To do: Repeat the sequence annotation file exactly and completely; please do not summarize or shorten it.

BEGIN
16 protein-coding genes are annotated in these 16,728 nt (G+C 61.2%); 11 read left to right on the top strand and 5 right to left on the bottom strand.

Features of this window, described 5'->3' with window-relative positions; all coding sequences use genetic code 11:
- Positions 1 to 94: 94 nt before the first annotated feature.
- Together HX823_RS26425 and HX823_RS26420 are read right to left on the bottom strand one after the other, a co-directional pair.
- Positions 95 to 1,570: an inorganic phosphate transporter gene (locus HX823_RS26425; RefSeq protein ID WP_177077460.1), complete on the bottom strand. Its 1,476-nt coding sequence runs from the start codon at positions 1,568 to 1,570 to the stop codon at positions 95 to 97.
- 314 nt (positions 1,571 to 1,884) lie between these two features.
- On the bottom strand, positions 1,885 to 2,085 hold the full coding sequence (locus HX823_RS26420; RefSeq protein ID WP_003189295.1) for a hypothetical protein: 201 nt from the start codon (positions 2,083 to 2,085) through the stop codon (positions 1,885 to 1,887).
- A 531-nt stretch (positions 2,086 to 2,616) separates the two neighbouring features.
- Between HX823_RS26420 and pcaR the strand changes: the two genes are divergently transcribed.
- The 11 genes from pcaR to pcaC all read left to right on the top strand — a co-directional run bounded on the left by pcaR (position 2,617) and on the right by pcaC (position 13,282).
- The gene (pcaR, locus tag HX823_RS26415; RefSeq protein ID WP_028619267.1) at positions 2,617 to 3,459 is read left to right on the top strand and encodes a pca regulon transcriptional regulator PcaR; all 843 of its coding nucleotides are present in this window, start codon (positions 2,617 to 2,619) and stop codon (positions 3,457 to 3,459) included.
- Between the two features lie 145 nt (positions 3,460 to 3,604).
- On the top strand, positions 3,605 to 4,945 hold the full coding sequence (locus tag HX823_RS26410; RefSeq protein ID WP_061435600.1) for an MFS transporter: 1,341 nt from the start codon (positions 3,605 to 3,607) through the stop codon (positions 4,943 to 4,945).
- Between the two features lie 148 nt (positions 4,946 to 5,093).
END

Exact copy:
16 protein-coding genes are annotated in these 16,728 nt (G+C 61.2%); 11 read left to right on the top strand and 5 right to left on the bottom strand.

Features of this window, described 5'->3' with window-relative positions; all coding sequences use genetic code 11:
- Positions 1 to 94: 94 nt before the first annotated feature.
- Together HX823_RS26425 and HX823_RS26420 are read right to left on the bottom strand one after the other, a co-directional pair.
- Positions 95 to 1,570: an inorganic phosphate transporter gene (locus HX823_RS26425; RefSeq protein ID WP_177077460.1), complete on the bottom strand. Its 1,476-nt coding sequence runs from the start codon at positions 1,568 to 1,570 to the stop codon at positions 95 to 97.
- 314 nt (positions 1,571 to 1,884) lie between these two features.
- On the bottom strand, positions 1,885 to 2,085 hold the full coding sequence (locus HX823_RS26420; RefSeq protein ID WP_003189295.1) for a hypothetical protein: 201 nt from the start codon (positions 2,083 to 2,085) through the stop codon (positions 1,885 to 1,887).
- A 531-nt stretch (positions 2,086 to 2,616) separates the two neighbouring features.
- Between HX823_RS26420 and pcaR the strand changes: the two genes are divergently transcribed.
- The 11 genes from pcaR to pcaC all read left to right on the top strand — a co-directional run bounded on the left by pcaR (position 2,617) and on the right by pcaC (position 13,282).
- The gene (pcaR, locus tag HX823_RS26415; RefSeq protein ID WP_028619267.1) at positions 2,617 to 3,459 is read left to right on the top strand and encodes a pca regulon transcriptional regulator PcaR; all 843 of its coding nucleotides are present in this window, start codon (positions 2,617 to 2,619) and stop codon (positions 3,457 to 3,459) included.
- Between the two features lie 145 nt (positions 3,460 to 3,604).
- On the top strand, positions 3,605 to 4,945 hold the full coding sequence (locus tag HX823_RS26410; RefSeq protein ID WP_061435600.1) for an MFS transporter: 1,341 nt from the start codon (positions 3,605 to 3,607) through the stop codon (positions 4,943 to 4,945).
- Between the two features lie 148 nt (positions 4,946 to 5,093).